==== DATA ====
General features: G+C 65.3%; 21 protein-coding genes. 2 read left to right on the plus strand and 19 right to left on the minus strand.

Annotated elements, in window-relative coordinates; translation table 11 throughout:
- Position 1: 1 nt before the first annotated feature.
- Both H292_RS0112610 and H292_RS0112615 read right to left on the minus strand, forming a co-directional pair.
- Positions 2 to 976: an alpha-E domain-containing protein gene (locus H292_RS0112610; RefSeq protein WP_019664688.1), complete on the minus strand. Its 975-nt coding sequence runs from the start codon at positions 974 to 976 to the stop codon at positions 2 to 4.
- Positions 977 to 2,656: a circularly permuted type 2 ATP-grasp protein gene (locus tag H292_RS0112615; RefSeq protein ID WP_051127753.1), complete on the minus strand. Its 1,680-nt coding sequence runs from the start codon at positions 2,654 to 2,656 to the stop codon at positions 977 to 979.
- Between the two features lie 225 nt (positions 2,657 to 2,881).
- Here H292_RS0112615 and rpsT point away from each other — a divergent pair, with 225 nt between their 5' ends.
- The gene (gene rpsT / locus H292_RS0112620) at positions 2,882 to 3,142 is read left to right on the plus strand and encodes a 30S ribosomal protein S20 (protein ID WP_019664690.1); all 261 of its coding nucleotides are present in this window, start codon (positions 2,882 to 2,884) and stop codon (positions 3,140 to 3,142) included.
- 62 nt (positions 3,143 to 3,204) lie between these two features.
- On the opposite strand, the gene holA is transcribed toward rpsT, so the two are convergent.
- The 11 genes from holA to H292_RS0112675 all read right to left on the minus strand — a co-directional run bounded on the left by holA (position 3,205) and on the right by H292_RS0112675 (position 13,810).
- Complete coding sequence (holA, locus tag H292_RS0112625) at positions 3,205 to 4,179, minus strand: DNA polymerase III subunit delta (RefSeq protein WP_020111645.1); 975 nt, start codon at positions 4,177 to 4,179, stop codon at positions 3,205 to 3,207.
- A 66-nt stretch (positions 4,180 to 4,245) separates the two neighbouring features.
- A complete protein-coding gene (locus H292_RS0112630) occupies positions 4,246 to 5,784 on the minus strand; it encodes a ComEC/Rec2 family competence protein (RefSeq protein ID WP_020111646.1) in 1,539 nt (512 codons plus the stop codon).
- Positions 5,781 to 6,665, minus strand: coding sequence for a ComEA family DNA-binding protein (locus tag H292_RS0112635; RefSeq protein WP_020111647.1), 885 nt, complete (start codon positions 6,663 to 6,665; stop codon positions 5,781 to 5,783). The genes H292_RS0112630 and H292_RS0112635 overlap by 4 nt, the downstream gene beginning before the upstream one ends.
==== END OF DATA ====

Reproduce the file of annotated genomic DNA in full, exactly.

General features: G+C 65.3%; 21 protein-coding genes. 2 read left to right on the plus strand and 19 right to left on the minus strand.

Annotated elements, in window-relative coordinates; translation table 11 throughout:
- Position 1: 1 nt before the first annotated feature.
- Both H292_RS0112610 and H292_RS0112615 read right to left on the minus strand, forming a co-directional pair.
- Positions 2 to 976: an alpha-E domain-containing protein gene (locus H292_RS0112610; RefSeq protein WP_019664688.1), complete on the minus strand. Its 975-nt coding sequence runs from the start codon at positions 974 to 976 to the stop codon at positions 2 to 4.
- Positions 977 to 2,656: a circularly permuted type 2 ATP-grasp protein gene (locus tag H292_RS0112615; RefSeq protein ID WP_051127753.1), complete on the minus strand. Its 1,680-nt coding sequence runs from the start codon at positions 2,654 to 2,656 to the stop codon at positions 977 to 979.
- Between the two features lie 225 nt (positions 2,657 to 2,881).
- Here H292_RS0112615 and rpsT point away from each other — a divergent pair, with 225 nt between their 5' ends.
- The gene (gene rpsT / locus H292_RS0112620) at positions 2,882 to 3,142 is read left to right on the plus strand and encodes a 30S ribosomal protein S20 (protein ID WP_019664690.1); all 261 of its coding nucleotides are present in this window, start codon (positions 2,882 to 2,884) and stop codon (positions 3,140 to 3,142) included.
- 62 nt (positions 3,143 to 3,204) lie between these two features.
- On the opposite strand, the gene holA is transcribed toward rpsT, so the two are convergent.
- The 11 genes from holA to H292_RS0112675 all read right to left on the minus strand — a co-directional run bounded on the left by holA (position 3,205) and on the right by H292_RS0112675 (position 13,810).
- Complete coding sequence (holA, locus tag H292_RS0112625) at positions 3,205 to 4,179, minus strand: DNA polymerase III subunit delta (RefSeq protein WP_020111645.1); 975 nt, start codon at positions 4,177 to 4,179, stop codon at positions 3,205 to 3,207.
- A 66-nt stretch (positions 4,180 to 4,245) separates the two neighbouring features.
- A complete protein-coding gene (locus H292_RS0112630) occupies positions 4,246 to 5,784 on the minus strand; it encodes a ComEC/Rec2 family competence protein (RefSeq protein ID WP_020111646.1) in 1,539 nt (512 codons plus the stop codon).
- Positions 5,781 to 6,665, minus strand: coding sequence for a ComEA family DNA-binding protein (locus tag H292_RS0112635; RefSeq protein WP_020111647.1), 885 nt, complete (start codon positions 6,663 to 6,665; stop codon positions 5,781 to 5,783). The genes H292_RS0112630 and H292_RS0112635 overlap by 4 nt, the downstream gene beginning before the upstream one ends.